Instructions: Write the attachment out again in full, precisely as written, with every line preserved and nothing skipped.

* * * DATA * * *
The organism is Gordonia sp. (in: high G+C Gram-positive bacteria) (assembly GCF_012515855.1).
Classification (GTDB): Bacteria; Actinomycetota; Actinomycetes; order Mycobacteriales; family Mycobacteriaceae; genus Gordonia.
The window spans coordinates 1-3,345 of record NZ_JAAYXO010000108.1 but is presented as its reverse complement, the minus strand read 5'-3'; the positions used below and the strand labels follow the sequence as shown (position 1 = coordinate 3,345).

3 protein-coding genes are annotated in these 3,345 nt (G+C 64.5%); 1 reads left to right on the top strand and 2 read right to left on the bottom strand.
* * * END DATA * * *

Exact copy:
The organism is Gordonia sp. (in: high G+C Gram-positive bacteria) (assembly GCF_012515855.1).
Classification (GTDB): Bacteria; Actinomycetota; Actinomycetes; order Mycobacteriales; family Mycobacteriaceae; genus Gordonia.
The window spans coordinates 1-3,345 of record NZ_JAAYXO010000108.1 but is presented as its reverse complement, the minus strand read 5'-3'; the positions used below and the strand labels follow the sequence as shown (position 1 = coordinate 3,345).

3 protein-coding genes are annotated in these 3,345 nt (G+C 64.5%); 1 reads left to right on the top strand and 2 read right to left on the bottom strand.